Sun, Dec 23, 2018 - Page 15 News List

In a Tokyo neighborhood’s last sushi restaurant, a sense of loss

Caught between US$300 ‘omakase’ dinners and hyper-efficient, inexpensive chain restaurants, Japan’s small, independent mom-and-pop sushi bars are quickly being squeezed out of business

By Mari Saito  /  Reuters, TOKYO

Masotoshi Fukutsuna, left, chef and owner of sushi bar Eiraku, chats with customers at his restaurant in Tokyo on Dec. 7.

Photo: Reuters

“I’ll have a draft,” Yasuo Fujinuma said, heaving himself down at the sushi counter. He pulls a pack of cigarettes from a frayed pocket of his sweater. From the corner of the restaurant, a small TV hums the noon weather forecast. He never drinks at noon.

“I’ve just come from the hospital,” he said, tapping the filter end of his cigarette on the bar. “My sister died.”

The chef puts his knife down. Another customer peers over the top of his sports pages. After a pause, the chef returns to his cutting board.

“You took good care of her,” he said, placing a sheaf of haran leaf on the chipped black counter, before lining the leaf with a dozen nigiri sushi and handing Fujinuma a mug of beer.

Conversations roll on like this at the Eiraku sushi bar. They start mid-sentence with no hellos or how-are-yous and veer into private thoughts without much fanfare, punctuated by news of ordinary tragedies.

The chef and Fujinuma talked about how his sister was last in the sushi bar a few years ago, stopping by after an evening dip in the public bath across the street. She had her usual sushi and a beer, then walked home with her cane past an abandoned karaoke bar, past the empty tempura restaurant, turning the corner where two more bars used to stand.

Eiraku is the last surviving sushi bar in a cluttered neighborhood of steep cobblestoned hills and cherry trees unseen on most tourist maps of Tokyo. Caught between the rarefied world of US$300 omakase dinners and the brutal efficiency of chain restaurant fish, mom-and-pop shops like it are fast disappearing.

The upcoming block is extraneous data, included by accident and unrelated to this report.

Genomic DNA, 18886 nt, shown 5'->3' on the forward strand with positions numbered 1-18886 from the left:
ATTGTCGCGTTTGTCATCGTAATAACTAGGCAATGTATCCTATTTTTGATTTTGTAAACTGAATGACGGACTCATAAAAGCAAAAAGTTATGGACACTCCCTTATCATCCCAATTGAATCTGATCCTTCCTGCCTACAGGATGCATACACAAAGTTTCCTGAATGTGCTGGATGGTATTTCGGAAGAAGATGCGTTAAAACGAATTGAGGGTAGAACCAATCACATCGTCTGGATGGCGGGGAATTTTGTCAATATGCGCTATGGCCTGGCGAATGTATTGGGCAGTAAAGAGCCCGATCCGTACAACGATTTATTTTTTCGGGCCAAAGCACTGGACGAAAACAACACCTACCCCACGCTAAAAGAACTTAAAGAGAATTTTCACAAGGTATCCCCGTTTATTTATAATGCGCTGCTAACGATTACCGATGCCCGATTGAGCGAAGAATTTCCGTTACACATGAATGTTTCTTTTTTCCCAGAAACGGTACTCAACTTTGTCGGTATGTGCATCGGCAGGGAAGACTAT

Fujinuma, 76, pops sushi into his mouth and thinks out loud about the arrangements still to be made for his sister. A hospital consent form he just signed is handed around and examined at the bar.

“It’s just me now,” he said, his mouth still half-full with vinegary rice and fresh fish, then nodded at the man and woman behind the counter. “You’re lucky you have each other.”

Chef Masatoshi Fukutsuna and his wife, Mitsue, smile without a word. In the 35 years since they opened up shop, the couple has seen many of their friends move away for a job or family, only to return decades later, often without the job or the family, their absence unspoken.

Absence is a part of life on what remains of the Medaka shopping street, a road so narrow that cars have to drive up onto the sidewalk to let another vehicle pass.

No one can say exactly when the first shop on the street closed. People squint a little and say it was probably the electronics store a decade ago, or maybe it was the rival fishmongers across the street from each other.

Next to close was probably the butcher shop, they say, then maybe the Chinese restaurant after that.

In the past decade, three family-owned sushi restaurants in the area have shuttered. In the empty spaces left behind, fluorescent 7-Elevens have moved in, with microwave lunchboxes and US$5 trays of sushi and men in tired suits smoking alone outside.

Once the sky turns pink and the sun sets, the street descends into shadow, save for the faintest glow from halogen lamp posts.

It is a neighborhood in twilight. More like it are scattered across the city, their corner cafes and stores far from the neon blare of the famous shopping districts.

The number of independent, family-owned sushi bars in Tokyo has in the past decade halved to 750, driven out of business by fast food joints and a younger generation that does not want to inherit them, a trade association said.

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